Texas company to help Latin American utilities prevent blackouts

A Texas-based company is promoting a software platform through the first-of-its-kind project in Latin America that can help utilities optimize energy distribution during peak hours to avoid blackouts.

The company, Innovari, sees potential in the region for its product as the economies are growing faster than energy distribution capacity.

"We are moving away from small projects and now we are being asked to deploy larger scale projects," Manuel Arancibia, president for the Latin American region at Innovari, said during a telephone conversation. Innovari is based in Texas and has some 150 employees.

The software platform "allows to push more energy through the same infrastructure" so that utilities in the region and their clients can save money by investing in Innovari software rather than making expenses for more generation and distribution equipment, he said. 

The company is putting in place a grid that connects buildings, including eight supermarket stores, in the city of Cali, Colombia, to the city-owned electricity grid as part of a large-scale project.

"Industrial and commercial consumers, typically supermarkets, can consume half the electricity in the city," he said. A similar project is on the works for Panama. Previously, the company had set up smaller demonstration sites in places such as Uruguay and Argentina.

"The primary purpose is to serve as a capacity resource so when there is a lot of energy consumption what we do is provide the distribution company with a tool where they can send signals to clients like supermarkets," he said. Once the signals are received, there are instructions sent so the use of equipment like air conditioning can be reduced, all through automation.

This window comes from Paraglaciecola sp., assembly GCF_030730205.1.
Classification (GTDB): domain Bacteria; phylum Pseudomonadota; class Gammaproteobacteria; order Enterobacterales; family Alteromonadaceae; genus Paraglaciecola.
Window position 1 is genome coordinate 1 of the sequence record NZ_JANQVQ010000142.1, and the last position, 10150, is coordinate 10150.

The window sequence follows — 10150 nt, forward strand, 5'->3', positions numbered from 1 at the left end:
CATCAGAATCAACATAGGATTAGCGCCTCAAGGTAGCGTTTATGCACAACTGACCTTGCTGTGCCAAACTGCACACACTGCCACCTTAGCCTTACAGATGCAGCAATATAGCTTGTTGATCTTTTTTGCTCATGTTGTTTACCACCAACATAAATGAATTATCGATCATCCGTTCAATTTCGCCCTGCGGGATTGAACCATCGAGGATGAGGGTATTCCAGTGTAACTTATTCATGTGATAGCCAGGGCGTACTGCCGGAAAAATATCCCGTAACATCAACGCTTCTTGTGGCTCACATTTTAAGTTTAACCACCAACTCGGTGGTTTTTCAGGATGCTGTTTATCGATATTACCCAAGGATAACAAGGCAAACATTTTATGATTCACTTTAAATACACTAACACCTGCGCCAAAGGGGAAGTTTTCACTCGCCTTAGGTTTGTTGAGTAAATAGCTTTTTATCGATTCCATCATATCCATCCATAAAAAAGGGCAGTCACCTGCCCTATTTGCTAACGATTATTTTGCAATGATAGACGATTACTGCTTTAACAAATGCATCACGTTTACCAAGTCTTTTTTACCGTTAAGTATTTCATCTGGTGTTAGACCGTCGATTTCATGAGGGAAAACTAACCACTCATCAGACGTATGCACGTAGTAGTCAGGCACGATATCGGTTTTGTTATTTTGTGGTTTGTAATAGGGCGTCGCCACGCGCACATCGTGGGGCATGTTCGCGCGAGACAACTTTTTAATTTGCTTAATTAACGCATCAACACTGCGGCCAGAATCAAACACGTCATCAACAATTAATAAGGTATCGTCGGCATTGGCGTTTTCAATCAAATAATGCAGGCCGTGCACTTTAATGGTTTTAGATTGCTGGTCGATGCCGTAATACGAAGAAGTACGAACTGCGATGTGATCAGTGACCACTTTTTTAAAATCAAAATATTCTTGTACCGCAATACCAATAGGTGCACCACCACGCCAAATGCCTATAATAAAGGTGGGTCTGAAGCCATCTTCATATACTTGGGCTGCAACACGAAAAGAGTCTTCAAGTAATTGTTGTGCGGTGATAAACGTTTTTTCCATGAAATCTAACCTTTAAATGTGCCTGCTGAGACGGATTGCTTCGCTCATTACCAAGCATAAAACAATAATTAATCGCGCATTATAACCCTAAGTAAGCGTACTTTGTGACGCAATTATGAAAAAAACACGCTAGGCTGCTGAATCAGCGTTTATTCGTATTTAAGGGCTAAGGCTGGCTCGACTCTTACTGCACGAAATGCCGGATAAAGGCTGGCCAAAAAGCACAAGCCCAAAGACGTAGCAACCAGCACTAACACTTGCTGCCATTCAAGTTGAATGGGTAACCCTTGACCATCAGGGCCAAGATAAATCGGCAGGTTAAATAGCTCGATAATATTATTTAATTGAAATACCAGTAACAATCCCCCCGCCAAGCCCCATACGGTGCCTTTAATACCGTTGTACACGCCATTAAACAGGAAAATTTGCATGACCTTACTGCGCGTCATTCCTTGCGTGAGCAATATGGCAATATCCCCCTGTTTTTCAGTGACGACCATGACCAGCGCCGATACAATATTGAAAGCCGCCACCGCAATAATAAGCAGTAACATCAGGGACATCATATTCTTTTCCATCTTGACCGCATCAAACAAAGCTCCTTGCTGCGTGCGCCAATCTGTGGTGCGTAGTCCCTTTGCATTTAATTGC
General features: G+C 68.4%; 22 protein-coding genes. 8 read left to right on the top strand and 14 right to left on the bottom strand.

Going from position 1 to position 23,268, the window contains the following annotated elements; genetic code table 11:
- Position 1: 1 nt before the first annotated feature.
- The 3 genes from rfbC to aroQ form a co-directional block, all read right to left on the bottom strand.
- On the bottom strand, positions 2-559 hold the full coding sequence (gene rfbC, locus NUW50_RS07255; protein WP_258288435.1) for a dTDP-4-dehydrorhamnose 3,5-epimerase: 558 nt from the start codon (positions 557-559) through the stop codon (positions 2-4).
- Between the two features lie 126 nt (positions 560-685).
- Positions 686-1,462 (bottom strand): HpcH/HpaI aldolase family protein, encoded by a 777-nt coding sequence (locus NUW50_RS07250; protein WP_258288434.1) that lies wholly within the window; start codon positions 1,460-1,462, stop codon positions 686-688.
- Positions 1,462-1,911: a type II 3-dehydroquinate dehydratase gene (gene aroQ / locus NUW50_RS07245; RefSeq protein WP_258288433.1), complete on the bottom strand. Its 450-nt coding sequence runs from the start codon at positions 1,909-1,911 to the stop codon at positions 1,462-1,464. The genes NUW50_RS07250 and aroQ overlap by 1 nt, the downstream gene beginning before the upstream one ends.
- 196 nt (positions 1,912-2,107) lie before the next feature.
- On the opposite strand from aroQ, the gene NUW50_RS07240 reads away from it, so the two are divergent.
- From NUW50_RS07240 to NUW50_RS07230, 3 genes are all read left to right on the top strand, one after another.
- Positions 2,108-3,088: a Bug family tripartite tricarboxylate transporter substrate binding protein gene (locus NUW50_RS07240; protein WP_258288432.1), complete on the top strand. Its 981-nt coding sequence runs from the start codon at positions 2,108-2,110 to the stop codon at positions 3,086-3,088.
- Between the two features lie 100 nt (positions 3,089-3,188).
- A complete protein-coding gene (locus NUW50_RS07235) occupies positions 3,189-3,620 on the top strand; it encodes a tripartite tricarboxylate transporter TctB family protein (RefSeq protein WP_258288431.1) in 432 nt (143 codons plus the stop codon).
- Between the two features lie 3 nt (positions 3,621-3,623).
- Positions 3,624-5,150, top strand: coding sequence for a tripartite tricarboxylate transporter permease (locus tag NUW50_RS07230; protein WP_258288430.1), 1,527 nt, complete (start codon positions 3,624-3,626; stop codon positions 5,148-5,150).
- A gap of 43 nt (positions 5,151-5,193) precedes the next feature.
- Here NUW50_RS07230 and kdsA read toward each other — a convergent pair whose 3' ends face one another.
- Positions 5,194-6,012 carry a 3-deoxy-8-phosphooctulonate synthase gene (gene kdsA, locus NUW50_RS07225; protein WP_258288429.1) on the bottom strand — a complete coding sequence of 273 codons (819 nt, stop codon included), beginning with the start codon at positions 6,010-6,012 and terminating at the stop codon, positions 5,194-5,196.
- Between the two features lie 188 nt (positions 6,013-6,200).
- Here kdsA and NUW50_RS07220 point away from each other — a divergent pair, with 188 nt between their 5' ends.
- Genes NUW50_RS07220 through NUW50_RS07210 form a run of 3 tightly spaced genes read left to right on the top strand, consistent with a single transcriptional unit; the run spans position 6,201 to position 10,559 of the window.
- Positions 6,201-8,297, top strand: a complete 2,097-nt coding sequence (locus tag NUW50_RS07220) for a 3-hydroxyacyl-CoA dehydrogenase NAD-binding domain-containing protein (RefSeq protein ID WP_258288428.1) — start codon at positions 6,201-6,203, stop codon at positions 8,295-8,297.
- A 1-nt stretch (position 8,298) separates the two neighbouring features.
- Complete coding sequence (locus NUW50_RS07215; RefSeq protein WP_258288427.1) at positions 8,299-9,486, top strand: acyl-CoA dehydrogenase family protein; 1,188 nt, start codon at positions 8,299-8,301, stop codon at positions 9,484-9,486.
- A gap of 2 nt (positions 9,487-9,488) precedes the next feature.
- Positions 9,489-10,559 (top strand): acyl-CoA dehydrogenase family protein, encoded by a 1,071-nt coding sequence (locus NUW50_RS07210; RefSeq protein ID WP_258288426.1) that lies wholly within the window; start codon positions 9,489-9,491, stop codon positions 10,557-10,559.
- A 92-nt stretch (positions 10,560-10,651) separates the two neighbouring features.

"There is a very low level of automation in commercial customers in Latin America. We have seen some automation in industrials but in commercial it is very low," he said.

Latin America has a lot of hydroelectric generators which make the region vulnerable when the water levels are low like in periods of fewer rain. Latin American grids also face volatile consumption with surges in demand during summer periods, he added.

"Before turning on a diesel generator with all the fuel cost and pollution there is cheaper alternative which is running these automatic demand site management programs," Arancibia said. "We see a lot of growth potential and interest in many countries in Latin America. We see a lot of growth in the next five years driven by these country economies expanding much faster than their electricity grids."

On top of that, there is a climate warming that can provide a "double whammy" for Latin America because when summers get warmer, the electricity usage goes up as people turn on the air conditioning units.

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